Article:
Alternators for Big Twin 1970→ and Sportster 1984→
The alternator on the Harley is not a completely separate component, as it is on the car. The stator - the coil or winding in which the current is generated - is bolted directly to the crankcase. The rotor - also known as the "pole wheel" in German - mounts on the left end of the crankshaft. With one exception: in 1986-1990 Harley-Davidson experimented with the clutch basket as a rotor on Sportster models, evidently not an ideal configuration. The regulator, which is always necessary, can theoretically be placed anywhere on the motorcycle. It makes sense, of course, to place it in front of the engine so that it can dissipate its heat while riding.
For windings as well as for regulators, we prefer to rely on the products of Cycle Electric, Inc. from Ohio for quality reasons.
How can I test the AC alternator if the battery is not charging (properly)?
The test is simple and logical and involves several steps. You need a standard multimeter to do it. Since the engine must be running for part of the measurements, the battery should be well charged.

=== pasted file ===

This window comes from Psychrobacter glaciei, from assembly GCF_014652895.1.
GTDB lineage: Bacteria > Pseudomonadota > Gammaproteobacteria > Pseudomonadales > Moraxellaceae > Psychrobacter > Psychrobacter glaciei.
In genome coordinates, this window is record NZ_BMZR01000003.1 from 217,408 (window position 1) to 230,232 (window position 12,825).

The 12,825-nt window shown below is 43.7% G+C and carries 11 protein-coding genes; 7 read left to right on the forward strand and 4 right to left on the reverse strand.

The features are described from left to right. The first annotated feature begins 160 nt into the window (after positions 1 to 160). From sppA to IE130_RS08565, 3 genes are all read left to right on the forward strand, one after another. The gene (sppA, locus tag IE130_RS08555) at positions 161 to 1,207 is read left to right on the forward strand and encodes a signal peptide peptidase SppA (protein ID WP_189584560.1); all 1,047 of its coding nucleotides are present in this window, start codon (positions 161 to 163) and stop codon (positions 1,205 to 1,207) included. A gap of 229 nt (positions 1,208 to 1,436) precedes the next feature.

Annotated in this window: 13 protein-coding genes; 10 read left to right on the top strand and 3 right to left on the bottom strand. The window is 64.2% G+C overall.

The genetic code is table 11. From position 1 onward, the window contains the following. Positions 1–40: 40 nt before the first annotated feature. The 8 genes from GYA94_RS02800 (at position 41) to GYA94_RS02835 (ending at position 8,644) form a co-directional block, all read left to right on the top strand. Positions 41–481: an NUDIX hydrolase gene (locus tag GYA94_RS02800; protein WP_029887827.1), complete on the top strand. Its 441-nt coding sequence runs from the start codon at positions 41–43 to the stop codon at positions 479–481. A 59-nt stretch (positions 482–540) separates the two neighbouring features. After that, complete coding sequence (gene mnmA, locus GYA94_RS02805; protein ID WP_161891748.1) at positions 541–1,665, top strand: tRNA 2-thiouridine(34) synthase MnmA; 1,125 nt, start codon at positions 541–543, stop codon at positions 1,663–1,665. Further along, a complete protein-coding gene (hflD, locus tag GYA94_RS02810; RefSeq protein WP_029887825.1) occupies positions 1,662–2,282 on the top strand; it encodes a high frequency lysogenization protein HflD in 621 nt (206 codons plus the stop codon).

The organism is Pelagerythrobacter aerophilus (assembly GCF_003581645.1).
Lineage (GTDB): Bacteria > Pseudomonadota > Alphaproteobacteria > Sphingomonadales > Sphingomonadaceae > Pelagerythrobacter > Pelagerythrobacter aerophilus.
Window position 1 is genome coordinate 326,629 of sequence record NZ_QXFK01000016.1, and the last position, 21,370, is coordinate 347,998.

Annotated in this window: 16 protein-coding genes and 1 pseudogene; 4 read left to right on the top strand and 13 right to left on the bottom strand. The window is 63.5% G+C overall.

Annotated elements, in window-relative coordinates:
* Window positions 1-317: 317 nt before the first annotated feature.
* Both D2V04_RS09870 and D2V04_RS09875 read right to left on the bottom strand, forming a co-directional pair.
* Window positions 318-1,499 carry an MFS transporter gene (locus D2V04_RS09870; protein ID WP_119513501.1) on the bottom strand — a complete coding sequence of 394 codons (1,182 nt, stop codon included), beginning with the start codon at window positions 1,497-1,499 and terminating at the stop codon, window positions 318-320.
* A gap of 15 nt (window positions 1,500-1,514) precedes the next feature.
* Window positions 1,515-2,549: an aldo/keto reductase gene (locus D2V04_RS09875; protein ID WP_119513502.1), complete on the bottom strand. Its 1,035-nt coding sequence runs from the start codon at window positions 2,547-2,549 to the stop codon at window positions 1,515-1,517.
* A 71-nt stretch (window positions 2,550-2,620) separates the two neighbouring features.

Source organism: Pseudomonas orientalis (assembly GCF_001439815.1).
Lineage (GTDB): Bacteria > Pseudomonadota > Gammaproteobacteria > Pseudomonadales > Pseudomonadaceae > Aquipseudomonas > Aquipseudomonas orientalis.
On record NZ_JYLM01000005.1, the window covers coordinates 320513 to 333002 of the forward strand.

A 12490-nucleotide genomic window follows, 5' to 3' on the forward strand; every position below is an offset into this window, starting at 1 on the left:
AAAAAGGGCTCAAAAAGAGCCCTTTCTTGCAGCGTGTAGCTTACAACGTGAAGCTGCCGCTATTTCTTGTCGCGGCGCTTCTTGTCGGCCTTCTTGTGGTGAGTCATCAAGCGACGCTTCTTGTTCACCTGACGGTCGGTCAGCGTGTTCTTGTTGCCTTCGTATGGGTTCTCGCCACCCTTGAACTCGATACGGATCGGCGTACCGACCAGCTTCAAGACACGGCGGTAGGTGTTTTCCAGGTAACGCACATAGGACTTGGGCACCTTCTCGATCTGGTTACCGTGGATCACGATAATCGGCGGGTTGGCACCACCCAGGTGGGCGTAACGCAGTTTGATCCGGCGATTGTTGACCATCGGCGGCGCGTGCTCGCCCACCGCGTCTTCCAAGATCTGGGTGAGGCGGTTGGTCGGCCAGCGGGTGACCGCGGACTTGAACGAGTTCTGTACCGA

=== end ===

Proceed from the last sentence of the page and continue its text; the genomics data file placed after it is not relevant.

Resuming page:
First, access the battery and measure the voltage between the two poles. For starting without problems, the voltage (so-called open circuit voltage) should be at least 12.7 V. After starting, the voltage must rise above 13 V at idle, and when turning the throttle, the voltage must continue to rise. The maximum is 14.4 - 14.6 V. If the voltage measured at the poles during operation is above the described range, either the battery is ripe for replacement or the regulator.
If the voltage at (engine) idle is in the range of the open-circuit voltage and it increases little or not at all when accelerating, the first suspicion is always on the regulator. For further measurements, the engine must be off. In the case of a regulator without a ground cable, the resistance from the housing to the vehicle ground must be measured. For a regulator with a ground cable, the resistance at the ground point. It must be 0 - 0.5 Ω. A higher resistance can hinder the functioning of the regulator and must be eliminated.
To measure the stator, disconnect the connector from the stator to the regulator. Attention: never disconnect this connector while the motor is running! From each of the exposed terminals of the coils, the resistance to vehicle ground must be infinite. A measurable resistance from any of the terminals to vehicle ground suggests a ground fault. The stator must then be removed and tested separately.
Have any questions?
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